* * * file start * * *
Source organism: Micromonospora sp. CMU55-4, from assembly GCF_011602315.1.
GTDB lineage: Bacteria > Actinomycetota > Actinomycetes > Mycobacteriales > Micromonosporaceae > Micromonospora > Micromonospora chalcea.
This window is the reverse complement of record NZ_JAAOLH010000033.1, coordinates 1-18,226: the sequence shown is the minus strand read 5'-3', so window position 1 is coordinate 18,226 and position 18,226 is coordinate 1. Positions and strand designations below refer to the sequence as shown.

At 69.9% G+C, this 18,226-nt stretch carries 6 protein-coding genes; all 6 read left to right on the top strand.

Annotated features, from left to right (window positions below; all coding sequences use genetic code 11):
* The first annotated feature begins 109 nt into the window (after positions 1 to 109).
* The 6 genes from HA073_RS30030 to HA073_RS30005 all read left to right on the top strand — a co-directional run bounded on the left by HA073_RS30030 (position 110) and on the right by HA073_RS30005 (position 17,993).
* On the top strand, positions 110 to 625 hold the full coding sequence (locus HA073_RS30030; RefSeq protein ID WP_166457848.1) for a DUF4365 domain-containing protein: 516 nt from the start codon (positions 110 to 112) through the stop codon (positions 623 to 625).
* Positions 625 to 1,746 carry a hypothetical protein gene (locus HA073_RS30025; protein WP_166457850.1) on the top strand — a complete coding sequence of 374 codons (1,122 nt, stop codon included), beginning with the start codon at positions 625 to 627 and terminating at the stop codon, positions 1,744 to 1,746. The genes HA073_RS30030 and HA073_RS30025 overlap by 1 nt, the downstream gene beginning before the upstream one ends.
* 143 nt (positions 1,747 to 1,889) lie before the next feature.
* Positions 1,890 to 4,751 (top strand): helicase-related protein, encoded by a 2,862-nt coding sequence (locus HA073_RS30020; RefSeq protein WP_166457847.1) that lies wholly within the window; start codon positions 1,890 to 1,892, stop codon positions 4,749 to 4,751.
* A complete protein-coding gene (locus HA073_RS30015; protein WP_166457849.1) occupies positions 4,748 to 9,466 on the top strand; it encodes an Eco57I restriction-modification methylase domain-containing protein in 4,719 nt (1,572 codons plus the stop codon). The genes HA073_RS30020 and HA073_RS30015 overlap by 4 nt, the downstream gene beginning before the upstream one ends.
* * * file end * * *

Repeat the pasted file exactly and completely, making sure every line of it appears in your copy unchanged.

Source organism: Micromonospora sp. CMU55-4, from assembly GCF_011602315.1.
GTDB lineage: Bacteria > Actinomycetota > Actinomycetes > Mycobacteriales > Micromonosporaceae > Micromonospora > Micromonospora chalcea.
This window is the reverse complement of record NZ_JAAOLH010000033.1, coordinates 1-18,226: the sequence shown is the minus strand read 5'-3', so window position 1 is coordinate 18,226 and position 18,226 is coordinate 1. Positions and strand designations below refer to the sequence as shown.

At 69.9% G+C, this 18,226-nt stretch carries 6 protein-coding genes; all 6 read left to right on the top strand.

Annotated features, from left to right (window positions below; all coding sequences use genetic code 11):
* The first annotated feature begins 109 nt into the window (after positions 1 to 109).
* The 6 genes from HA073_RS30030 to HA073_RS30005 all read left to right on the top strand — a co-directional run bounded on the left by HA073_RS30030 (position 110) and on the right by HA073_RS30005 (position 17,993).
* On the top strand, positions 110 to 625 hold the full coding sequence (locus HA073_RS30030; RefSeq protein ID WP_166457848.1) for a DUF4365 domain-containing protein: 516 nt from the start codon (positions 110 to 112) through the stop codon (positions 623 to 625).
* Positions 625 to 1,746 carry a hypothetical protein gene (locus HA073_RS30025; protein WP_166457850.1) on the top strand — a complete coding sequence of 374 codons (1,122 nt, stop codon included), beginning with the start codon at positions 625 to 627 and terminating at the stop codon, positions 1,744 to 1,746. The genes HA073_RS30030 and HA073_RS30025 overlap by 1 nt, the downstream gene beginning before the upstream one ends.
* 143 nt (positions 1,747 to 1,889) lie before the next feature.
* Positions 1,890 to 4,751 (top strand): helicase-related protein, encoded by a 2,862-nt coding sequence (locus HA073_RS30020; RefSeq protein WP_166457847.1) that lies wholly within the window; start codon positions 1,890 to 1,892, stop codon positions 4,749 to 4,751.
* A complete protein-coding gene (locus HA073_RS30015; protein WP_166457849.1) occupies positions 4,748 to 9,466 on the top strand; it encodes an Eco57I restriction-modification methylase domain-containing protein in 4,719 nt (1,572 codons plus the stop codon). The genes HA073_RS30020 and HA073_RS30015 overlap by 4 nt, the downstream gene beginning before the upstream one ends.